CHEM2133 Inorganic Chemistry Laboratory I Fall 2009 Section Tuesday 1:00 ‐ 4:00 PM Coordinator: Dr. Vladimir Zaitsev Office: 61‐F Contact no.: 3‐2725 E‐mail: email@example.com TA: Prem Kaewkunsri Office: 108‐SR1 Contact no.: 3‐2742 E‐mail: firstname.lastname@example.org There is no textbook. Materials will be provided. You are responsible for reading and knowing thoroughly the contents of these handouts. My expectations: Pre‐lab preparedness: laboratory instructions for each synthesis will be provided. You MUST read and understand the topic of forthcoming work prior to the lab session. I expect that all students will be working in the lab diligently, accurately and vigilantly, not posing any risk to other students and personnel in the lab or department. Slacking and bad attitude is not encouraged and will not be tolerated. Attendance is a necessary condition for success in this class. All experiments should be conducted and respective reports are written. PROCEDURE Section will meet in room 23‐F at the assigned time of 1:00‐4:00 PM. Anyone arriving 10 minutes late or more or miss the pre‐lab lecture will NOT be allowed to perform the experiment on that day. NO MAKE‐UP LAB. You must read the experiment handout and familiarize yourself with the procedures before the beginning of the class. You should sign in and put on your lab coat prior to enter the lab. At this time there will be a short lecture and an occasional quiz. When this is done you should put on your lab goggles and carry out the experiment, following ALL the procedures and safety rules.
After finishing the experiment, you MUST clean up your area, have your TA inspect the area and sign out. Lab reports must be turned in within seven days after the experiment is done. Lab coat, safety goggles, notebook and calculator are necessary prior to enter the lab. Place your bags in front to avoid accidents. No open‐toed shoes, shorts, food or drink in the lab. It is important to sign‐in and sign‐out. The experiment of the day must be finished 15 minutes before 4:00 PM (‐10 points on lab report). Safety issues: This course is experimental chemistry class that requires laboratory bench top work with both solid and liquid chemicals and their solutions. These include crystalline and powdery materials, some of which represent toxic substances, as well as strong acids and bases. All laboratory chemicals are considered to be hazardous materials. Therefore, constant and extreme caution as well as common sense should be exercised all the time during lab sessions. All generated wastes should be appropriately segregated in specialized containers and then disposed accordingly. SAFETY FIRST! Any willful disregard of the safety rules or other disobedience may result in grade loss, dismissal from the class, or a recommendation of suspension from school. GRADING You will perform seven experiments during the semester. Your final score will be based on your scientific reports and quizzes. The lowest score of a lab report and a quiz will be dropped. The total will be 800 points as explained below: 7 lab reports@ 100 points each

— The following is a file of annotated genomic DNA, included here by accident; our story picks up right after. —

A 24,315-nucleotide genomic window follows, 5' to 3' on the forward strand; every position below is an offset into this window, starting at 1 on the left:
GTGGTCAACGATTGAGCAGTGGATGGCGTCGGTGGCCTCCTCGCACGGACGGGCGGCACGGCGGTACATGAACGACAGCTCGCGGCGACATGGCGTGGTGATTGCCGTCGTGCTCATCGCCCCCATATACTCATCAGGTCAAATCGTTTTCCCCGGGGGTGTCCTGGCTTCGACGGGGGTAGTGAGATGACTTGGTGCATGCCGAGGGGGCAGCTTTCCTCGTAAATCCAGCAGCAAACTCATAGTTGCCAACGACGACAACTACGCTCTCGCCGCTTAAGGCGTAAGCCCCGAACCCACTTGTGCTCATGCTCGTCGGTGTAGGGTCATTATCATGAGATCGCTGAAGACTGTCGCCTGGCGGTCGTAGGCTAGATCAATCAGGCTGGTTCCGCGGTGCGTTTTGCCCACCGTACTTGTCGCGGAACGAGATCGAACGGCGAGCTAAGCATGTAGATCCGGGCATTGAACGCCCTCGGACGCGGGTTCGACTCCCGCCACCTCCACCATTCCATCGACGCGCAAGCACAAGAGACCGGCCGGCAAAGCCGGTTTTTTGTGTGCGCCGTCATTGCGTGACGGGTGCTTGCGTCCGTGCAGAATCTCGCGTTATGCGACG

5 quizzes @ 50 points each
A grade of F will be automatically assigned to a student who missed two or more section meetings. Lab report Lab reports must be written in such a manner that every person with background in chemistry will be able to reproduce the experiment without any uncertainty or difficulty. Lab reports must be typewritten with double space format. No handwritten comments, charts, equations, diagrams, etc. allowed (‐10 points). A template format of the formal report is attached with this note. The lab reports are due the week after the experiment is done and to be submitted at the beginning of the next lab experiment. Late lab report will merit a deduction of 10 points/day including holiday and weekend.